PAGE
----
In the typical office, movement is restricted, breaks are skipped and hours are extended into personal lives with interconnectivity to email and mobile devices. The space for autonomy is sacrificed for the needs of the company, and its the worker that feels the brunt of the blow. But is there a way we can balance the needs of productivity with self care? Alexander Technique teacher Lauren Hill with the Alexander Technique Teaching Studio believes the answer is in posture.
To offer some context, Alexander Technique is a form of movement created in the 19th century to help increase awareness around body use. The more commonly associated word “posture” may come to mind as a correlation, but Alexander Technique works to reinvent the concept for us. Traditionally, posture is defined as being “the position in which someone holds their body when standing or sitting,” but Hill’s approach seeks to challenge this belief.
“Think of posture as a verb,” Hill explains to me “think about posture not as a position. A position is static,” Hill says.
Part of the problem associated with posture is that it assumes there is a “correct” way of sitting, standing or walking. While there are certainly ways in which to carry oneself that are less taxing than others, the idea of “posture” endangers the practitioner into following a standard of movement that might be equally inhibiting.
Often we subscribe to the misconception that having good posture means we must endure the whips and scorns of time to hold ourselves upright. Our strain towards “posture” somehow is reprieved by the benefits of having proper alignment.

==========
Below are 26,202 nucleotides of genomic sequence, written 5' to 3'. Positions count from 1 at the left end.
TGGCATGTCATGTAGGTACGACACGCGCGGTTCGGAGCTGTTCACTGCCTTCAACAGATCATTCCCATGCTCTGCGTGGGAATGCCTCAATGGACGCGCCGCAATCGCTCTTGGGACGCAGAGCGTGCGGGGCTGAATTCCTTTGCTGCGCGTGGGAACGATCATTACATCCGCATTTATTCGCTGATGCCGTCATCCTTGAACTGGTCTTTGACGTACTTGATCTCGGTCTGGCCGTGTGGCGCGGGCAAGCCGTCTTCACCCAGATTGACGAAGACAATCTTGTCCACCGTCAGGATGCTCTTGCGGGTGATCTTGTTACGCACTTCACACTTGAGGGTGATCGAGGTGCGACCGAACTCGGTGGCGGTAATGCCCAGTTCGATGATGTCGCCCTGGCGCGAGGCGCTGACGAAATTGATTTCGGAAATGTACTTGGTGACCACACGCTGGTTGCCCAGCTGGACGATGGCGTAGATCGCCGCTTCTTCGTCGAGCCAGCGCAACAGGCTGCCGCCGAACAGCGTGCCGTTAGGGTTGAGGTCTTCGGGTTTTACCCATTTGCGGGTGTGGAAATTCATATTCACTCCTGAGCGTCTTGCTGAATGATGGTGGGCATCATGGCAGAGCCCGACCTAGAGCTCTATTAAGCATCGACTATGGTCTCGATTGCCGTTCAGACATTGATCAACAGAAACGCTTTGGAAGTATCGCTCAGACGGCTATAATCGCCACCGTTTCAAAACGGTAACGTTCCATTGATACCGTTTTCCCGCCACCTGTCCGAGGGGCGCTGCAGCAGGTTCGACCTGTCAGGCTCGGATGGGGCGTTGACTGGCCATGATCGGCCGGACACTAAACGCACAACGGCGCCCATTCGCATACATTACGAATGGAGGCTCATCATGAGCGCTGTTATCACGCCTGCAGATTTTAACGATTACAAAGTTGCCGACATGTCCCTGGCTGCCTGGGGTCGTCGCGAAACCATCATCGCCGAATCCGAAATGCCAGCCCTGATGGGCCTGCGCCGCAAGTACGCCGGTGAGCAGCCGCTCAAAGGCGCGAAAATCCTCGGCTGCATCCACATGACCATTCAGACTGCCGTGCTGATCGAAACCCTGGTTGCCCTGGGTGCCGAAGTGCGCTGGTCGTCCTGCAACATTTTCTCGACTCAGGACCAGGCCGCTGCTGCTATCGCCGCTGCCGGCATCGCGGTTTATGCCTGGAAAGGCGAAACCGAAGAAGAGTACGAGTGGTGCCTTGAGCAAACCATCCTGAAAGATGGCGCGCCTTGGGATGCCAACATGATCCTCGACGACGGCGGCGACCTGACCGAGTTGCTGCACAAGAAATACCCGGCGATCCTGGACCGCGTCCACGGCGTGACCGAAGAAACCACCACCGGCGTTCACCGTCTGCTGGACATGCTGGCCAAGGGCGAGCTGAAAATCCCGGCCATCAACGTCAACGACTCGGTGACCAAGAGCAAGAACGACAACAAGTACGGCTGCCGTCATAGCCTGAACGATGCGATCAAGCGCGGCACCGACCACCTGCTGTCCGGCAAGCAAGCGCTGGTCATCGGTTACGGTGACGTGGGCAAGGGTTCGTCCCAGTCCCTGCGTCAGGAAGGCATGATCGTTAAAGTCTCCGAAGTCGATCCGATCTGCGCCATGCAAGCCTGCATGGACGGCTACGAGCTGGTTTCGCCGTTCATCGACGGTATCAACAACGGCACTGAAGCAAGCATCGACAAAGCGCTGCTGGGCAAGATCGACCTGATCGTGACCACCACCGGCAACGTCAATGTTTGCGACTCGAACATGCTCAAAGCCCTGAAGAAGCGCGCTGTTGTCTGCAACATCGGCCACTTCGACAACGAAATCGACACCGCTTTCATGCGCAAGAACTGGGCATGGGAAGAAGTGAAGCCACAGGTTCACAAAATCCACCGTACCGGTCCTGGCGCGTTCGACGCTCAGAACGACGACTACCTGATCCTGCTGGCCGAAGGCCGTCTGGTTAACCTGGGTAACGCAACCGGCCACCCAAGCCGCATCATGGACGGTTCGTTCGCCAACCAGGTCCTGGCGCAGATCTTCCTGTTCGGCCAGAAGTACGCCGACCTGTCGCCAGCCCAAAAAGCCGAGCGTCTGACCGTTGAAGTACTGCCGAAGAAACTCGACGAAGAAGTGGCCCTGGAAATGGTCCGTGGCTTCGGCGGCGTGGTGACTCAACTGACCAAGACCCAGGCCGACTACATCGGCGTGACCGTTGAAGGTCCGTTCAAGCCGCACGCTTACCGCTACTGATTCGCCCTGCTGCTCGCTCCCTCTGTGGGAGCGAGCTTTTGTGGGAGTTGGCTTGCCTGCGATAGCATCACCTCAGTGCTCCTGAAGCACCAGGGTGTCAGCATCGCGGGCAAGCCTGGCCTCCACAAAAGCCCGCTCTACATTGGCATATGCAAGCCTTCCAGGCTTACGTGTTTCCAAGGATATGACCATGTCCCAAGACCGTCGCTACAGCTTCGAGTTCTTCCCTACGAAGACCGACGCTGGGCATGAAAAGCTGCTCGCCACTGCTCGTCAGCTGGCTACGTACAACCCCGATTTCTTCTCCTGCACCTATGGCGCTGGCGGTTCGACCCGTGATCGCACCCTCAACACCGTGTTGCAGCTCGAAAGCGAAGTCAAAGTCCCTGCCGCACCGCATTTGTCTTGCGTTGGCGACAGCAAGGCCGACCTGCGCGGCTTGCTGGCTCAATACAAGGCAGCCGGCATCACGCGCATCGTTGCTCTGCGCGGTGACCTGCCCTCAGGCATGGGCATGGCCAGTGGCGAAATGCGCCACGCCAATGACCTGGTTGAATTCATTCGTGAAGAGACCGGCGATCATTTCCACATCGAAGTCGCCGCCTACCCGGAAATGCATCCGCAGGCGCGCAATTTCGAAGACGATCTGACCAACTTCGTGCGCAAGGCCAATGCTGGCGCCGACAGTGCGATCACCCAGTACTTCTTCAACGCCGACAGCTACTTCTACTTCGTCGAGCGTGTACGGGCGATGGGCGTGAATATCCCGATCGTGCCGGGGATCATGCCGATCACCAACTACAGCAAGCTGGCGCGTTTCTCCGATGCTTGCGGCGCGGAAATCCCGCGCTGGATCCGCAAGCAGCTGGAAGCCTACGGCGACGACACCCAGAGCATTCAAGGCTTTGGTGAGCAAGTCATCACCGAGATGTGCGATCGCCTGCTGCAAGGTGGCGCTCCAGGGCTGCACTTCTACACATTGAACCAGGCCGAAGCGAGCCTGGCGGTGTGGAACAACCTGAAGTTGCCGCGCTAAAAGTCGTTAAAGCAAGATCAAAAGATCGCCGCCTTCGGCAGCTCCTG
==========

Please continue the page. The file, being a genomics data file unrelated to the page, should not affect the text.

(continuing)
“I often see people try to adjust their head-neck relationship to an environment when really they could adjust their environment to accommodate for their head and neck,” Hill stated. Such practices empower people to exert control over how they interact with where they work. Studies find that we develop habits from environments- it’s part of our mind’s association with a space. So why not start cultivating healthy habits where we work?
It’s only “half the equation. We are creatures of habit… You can’t put somebody in a well-designed chair and expect the problem to go away,” Hill assures me. Part of the challenge of promoting self-care in an office space is the culture of what is appropriate and what isn’t. For example, standing during meetings is thought of as distracting, lunch breaks are skipped in lieu of tackling the piles of never-ending work, all the while we reinforce habits that undermine our health.
So what can you do? The most important aspect of the Alexander Technique is awareness. As Hill puts it, “if you don’t know you’re doing something, you can’t change it.” That premise informs to what Hill refers to as The Two Questions, a simple method people can use to learn more about their relationship to their environment. The first of which is what are you touching right now? The best place to begin “posture” is in the relationship to what you are touching, whether it’s your foot on the ground, finger on the keyboard or elbow on the desk. The second question to consider is where is my breathing? Accessing awareness to your breath and your body are two reliable tools you can use to bring you into the present moment.
In the effort to end gain results, it’s easy to forsake self-care for productivity. But ultimately that’s not sustainable and research is surfacing that indicates offices with more awareness to their employees’ well-being are yielding higher profits. So yes, it pays to “posture!” Prioritizing autonomy in a company enables self-care and we at Autonomous are a part of the movement that reframes the idea of a “company” to an autonomous “community.”
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